Green cards help him keep track of his expenses. I keep receipts in
front of my index cards using the handy fold-back clip, although an
organized table view would be pretty cool.

I don’t know where he managed to find lined-on-one-side 3×5 colored
index cards. I guess bookstores in other countries are better stocked.
On the other hand, I found 3×5 organizer refills, so I’m not
absolutely deprived.

He was bemused by my mention of “two pages of month templates from a
3×5 day planner”. If you crack open a pack of 3×5 organizer refills,
you’ll get year, month, and day views. Normally a single month would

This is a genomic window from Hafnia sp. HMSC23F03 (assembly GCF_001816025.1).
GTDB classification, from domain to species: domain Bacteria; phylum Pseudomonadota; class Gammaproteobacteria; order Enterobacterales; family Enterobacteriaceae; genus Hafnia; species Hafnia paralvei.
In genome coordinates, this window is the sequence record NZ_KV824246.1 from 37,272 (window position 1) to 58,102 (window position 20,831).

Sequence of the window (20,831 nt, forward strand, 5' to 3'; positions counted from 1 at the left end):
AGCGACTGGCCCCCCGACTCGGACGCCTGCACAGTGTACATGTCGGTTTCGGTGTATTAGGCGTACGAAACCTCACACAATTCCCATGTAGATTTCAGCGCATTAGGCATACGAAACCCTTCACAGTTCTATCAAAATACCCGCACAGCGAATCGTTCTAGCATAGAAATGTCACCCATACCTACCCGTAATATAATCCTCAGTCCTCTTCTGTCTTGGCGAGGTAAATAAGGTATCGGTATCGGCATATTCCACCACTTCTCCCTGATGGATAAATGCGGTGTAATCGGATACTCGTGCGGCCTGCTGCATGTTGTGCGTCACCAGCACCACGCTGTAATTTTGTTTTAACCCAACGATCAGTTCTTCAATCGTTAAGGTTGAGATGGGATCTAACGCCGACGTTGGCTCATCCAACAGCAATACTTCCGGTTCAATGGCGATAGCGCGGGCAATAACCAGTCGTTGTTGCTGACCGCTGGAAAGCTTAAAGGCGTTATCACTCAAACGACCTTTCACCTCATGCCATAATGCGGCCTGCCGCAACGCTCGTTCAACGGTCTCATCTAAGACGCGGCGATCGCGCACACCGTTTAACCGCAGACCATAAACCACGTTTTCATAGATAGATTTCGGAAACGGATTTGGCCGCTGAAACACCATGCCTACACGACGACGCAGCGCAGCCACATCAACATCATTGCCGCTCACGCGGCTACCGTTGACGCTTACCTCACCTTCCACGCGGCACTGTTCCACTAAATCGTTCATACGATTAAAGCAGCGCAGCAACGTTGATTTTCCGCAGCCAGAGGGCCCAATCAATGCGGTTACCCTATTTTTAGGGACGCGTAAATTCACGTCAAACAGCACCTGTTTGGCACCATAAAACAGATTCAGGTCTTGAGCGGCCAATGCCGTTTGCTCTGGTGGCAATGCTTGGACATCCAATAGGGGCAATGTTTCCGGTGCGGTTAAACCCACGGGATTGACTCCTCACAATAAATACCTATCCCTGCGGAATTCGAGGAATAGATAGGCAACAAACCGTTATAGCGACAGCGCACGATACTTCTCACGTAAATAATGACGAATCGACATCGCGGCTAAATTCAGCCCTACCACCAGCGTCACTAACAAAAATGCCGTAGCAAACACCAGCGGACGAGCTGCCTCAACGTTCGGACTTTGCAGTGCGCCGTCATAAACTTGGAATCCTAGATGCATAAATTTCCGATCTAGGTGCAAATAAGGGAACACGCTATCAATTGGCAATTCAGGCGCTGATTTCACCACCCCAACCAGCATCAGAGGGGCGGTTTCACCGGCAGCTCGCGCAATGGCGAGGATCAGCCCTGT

span two pages, but if you’re using a planner where month views
haven’t been labeled “January”, “February”—in short, blank ones—then
you can use one page to represent one month. If you don’t have
organizer refills handy, simply print the numbers 1 to 15 down one
side of an index card and 16 to 31 on the other. Leave space at the
top for the month name, and space beside the numbers for appointments.

He also had this interesting anecdote to relate about a friend’s way
of planning.

“Oh, I gave up keeping track of to do lists,” she sighed. “These days
I just write everything on my mirror with a dry-erase marker, so when
I groggily stumble into my bathroom in the morning I go, ‘OH SHIT! I
HAVE *THAT* TO DO TODAY!’”

I should do that with a random Japanese quote of the day. I’ll write
it down the day before, then groggily try to read it in the morning.
Or I can scribble my Big, Hairy, Audacious Goals (superb teaching and